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The Wolfpack

Sundance Film Festival 2015 Review


Magnolia Pictures; 88 minutes

Director: Crystal Moselle


Written by on January 30, 2015 




Growing up one can often feel sheltered from the outside world, whether its through parental restrictions, lack of a social life, or the location of one’s upbringing. The Wolfpack, a captivating new documentary from director Crystal Moselle shot over five years, captures an environment in which that idea is taken to the outright extreme.

Raised in the Lower East Side of Manhattan, or rather a single apartment in the Lower East Side of Manhattan, the six Angulo brothers (and one sister) live an exceedingly sheltered life. Since they were born, they’ve only left their home for at most nine times a year, and in some years, never. To keep busy, they have a collection of thousands of films in which they repeatedly watch TV, transcribing them frame by frame and creating lavish scripts that they will then extravagantly (and frugally) bring to life in their own creative way.

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The question on the minds of most viewers will not simply by how this situation came to be, but under what conditions it persisted. Although often retreating to his bedroom, through direct interviews and that of his children we learn more about this through their conceited father, Oscar Angulo, who worshipped Krishna and wanted to create his own “tribe.” Since coming to New York City from Peru, he reveals the violence and drug dealing going on his building (which made it feel like “a jail”), so he decided to shelter his children, locking their door and demanding they stay in a respective room until he says they can leave. With their mother Susanne, who comes from the midwest, being an approved home school teacher, they gained an education, one which they seem to appreciate as they have no desire to join the public school system.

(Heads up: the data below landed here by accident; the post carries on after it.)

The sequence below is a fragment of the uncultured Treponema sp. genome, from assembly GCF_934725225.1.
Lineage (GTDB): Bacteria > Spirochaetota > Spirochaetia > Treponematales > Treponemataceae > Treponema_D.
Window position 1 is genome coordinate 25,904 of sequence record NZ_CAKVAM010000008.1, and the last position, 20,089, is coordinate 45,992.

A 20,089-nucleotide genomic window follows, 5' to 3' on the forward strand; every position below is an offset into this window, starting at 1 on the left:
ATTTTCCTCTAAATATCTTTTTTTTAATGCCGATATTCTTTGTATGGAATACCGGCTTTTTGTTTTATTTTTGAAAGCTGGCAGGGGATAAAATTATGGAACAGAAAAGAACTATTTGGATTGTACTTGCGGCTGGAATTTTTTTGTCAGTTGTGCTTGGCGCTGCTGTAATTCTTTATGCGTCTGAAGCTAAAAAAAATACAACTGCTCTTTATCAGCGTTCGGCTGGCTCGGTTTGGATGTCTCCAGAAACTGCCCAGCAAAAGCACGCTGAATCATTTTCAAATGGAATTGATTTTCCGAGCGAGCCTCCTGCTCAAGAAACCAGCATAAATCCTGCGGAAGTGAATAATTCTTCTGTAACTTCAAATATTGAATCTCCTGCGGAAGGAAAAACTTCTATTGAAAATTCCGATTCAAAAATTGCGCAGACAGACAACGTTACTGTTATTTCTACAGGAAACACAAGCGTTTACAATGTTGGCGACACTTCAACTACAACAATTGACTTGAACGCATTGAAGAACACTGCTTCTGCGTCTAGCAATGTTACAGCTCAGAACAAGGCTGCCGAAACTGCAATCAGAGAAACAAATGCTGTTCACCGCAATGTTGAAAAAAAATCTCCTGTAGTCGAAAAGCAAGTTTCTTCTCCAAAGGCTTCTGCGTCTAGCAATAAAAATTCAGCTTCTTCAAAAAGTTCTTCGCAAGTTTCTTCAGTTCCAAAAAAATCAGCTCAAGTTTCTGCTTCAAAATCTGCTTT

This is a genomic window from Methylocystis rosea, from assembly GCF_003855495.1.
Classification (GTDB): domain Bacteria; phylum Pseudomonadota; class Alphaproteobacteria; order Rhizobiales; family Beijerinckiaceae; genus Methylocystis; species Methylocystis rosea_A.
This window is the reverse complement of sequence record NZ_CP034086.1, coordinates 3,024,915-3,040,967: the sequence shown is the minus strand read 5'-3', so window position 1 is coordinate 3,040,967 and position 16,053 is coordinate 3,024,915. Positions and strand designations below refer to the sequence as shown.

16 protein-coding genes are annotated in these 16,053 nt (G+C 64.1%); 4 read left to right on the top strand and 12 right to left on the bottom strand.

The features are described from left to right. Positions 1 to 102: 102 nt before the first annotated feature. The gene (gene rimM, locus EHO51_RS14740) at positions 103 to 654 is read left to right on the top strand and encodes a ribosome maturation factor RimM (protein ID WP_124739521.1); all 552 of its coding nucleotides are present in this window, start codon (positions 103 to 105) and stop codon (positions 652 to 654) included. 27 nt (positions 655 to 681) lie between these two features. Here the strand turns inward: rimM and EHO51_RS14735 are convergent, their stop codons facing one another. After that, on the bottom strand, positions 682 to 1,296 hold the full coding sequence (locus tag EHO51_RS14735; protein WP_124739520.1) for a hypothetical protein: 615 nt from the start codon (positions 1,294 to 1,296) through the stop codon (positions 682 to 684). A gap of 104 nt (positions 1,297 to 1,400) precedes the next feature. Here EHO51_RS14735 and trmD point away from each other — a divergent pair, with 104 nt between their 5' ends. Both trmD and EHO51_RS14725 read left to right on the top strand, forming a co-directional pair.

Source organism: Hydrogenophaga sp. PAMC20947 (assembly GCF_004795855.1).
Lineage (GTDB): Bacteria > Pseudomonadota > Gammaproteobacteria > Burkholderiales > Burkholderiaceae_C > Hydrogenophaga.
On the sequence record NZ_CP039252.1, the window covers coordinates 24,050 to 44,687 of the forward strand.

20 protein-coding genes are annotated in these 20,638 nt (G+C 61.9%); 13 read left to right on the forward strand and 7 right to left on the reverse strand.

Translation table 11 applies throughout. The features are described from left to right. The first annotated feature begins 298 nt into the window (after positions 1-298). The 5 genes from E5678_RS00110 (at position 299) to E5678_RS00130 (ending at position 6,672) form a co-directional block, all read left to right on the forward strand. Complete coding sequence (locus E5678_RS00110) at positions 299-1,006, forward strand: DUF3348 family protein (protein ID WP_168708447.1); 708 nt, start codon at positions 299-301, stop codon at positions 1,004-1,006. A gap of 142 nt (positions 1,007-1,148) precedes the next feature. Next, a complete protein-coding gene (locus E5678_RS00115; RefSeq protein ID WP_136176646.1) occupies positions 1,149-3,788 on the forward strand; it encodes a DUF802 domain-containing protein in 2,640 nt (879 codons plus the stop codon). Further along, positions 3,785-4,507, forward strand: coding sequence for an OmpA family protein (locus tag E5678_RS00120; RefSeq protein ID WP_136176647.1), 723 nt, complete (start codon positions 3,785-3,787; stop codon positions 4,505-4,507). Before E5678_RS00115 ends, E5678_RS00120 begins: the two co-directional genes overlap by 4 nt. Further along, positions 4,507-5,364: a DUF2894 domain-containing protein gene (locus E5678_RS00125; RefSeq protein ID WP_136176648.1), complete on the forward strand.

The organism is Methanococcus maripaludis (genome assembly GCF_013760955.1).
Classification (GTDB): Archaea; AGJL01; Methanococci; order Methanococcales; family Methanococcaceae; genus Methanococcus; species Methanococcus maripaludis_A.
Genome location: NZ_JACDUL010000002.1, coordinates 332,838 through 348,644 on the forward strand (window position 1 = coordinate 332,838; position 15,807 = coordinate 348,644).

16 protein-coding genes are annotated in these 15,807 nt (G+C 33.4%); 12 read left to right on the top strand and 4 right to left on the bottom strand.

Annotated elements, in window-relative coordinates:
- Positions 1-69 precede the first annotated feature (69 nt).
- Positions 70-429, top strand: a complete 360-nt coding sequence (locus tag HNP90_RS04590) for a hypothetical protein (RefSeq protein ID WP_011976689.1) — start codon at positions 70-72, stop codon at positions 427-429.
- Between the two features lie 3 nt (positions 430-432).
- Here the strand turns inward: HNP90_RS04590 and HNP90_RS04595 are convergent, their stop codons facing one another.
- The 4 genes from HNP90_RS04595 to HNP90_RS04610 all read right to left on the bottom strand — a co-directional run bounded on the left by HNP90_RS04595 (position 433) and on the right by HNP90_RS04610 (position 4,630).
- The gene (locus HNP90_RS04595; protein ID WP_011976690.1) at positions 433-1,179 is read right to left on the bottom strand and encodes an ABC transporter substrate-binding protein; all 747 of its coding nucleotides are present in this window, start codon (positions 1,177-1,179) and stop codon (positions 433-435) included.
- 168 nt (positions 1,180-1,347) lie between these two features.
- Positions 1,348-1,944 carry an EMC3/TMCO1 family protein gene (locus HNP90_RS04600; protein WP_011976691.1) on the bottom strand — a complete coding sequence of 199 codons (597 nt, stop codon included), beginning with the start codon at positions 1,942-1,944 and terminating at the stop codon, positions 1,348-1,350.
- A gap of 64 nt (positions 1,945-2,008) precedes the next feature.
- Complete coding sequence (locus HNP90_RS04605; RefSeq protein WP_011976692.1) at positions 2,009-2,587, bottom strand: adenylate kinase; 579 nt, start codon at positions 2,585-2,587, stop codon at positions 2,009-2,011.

Moments in which Oscar’s abusive past are revealed and Susanne’s admission that she often had more restrictions than her children are distressful, but disappointingly, Moselle seems to content with the most surface level of answers from her subjects. An exception is found in one of the documentary’s most affecting scenes, where Susanne breaks down upon revealing her desire for a country home with grass fields and woods for their children to roam.

Perhaps Moselle should have taken a note from Frederick Wiseman as simply capturing these admittedly gripping events with minimal flourishes could have made for a stronger feature. One music-laced sequence in particular seems to cast aspersions on her subjects’ experience and instead of showing us what to feel and letting us come to our own conclusions, her influence in the editing and music choices is too greatly felt.

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As the first half film establishes the brotherhood that is formed, we see the incredible creativity from the group, who create impressive Batman costumes out of cereal boxes and yoga mats, and illustrate their own movie posters, as well as throw an elaborate Halloween party, each dressing as one of their favorite horror characters. Performing Reservoir Dogs, Pulp Fiction, The Dark Knight, No Country For Old Men, and countless other films, they admit the outside world might not appreciate what they do, but their passion matters greatly to them. In these moments and more, we can relate to their dedication.

As they learn and, finally, experience a world outside their own, the second half serves as an offbeat coming-of-age story. No longer listening to their father, they eventually venture out in a group into Manhattan and beyond. A revealing trip to Coney Island finds one brother resisting to go into the sea, which is not unexpected, considering we’re led to believe they’ve never been in a body of water larger than their bathtub. Instead of bringing forth his sincere personality, he also seems to embody his own film character, keeping his boots and shades on and talking in an unusual accent. These teenagers may very well assimilate to normal life, but like any of us, their upbringing will irrevocably shape their future. As a modern update on Grey Gardens with an added tribute to the love for filmmaking, The Wolfpack is an endlessly fascinating documentary, but it’s not quite a great one.

The Wolfpack premiered at Sundance Film Festival and will be released by Magnolia.

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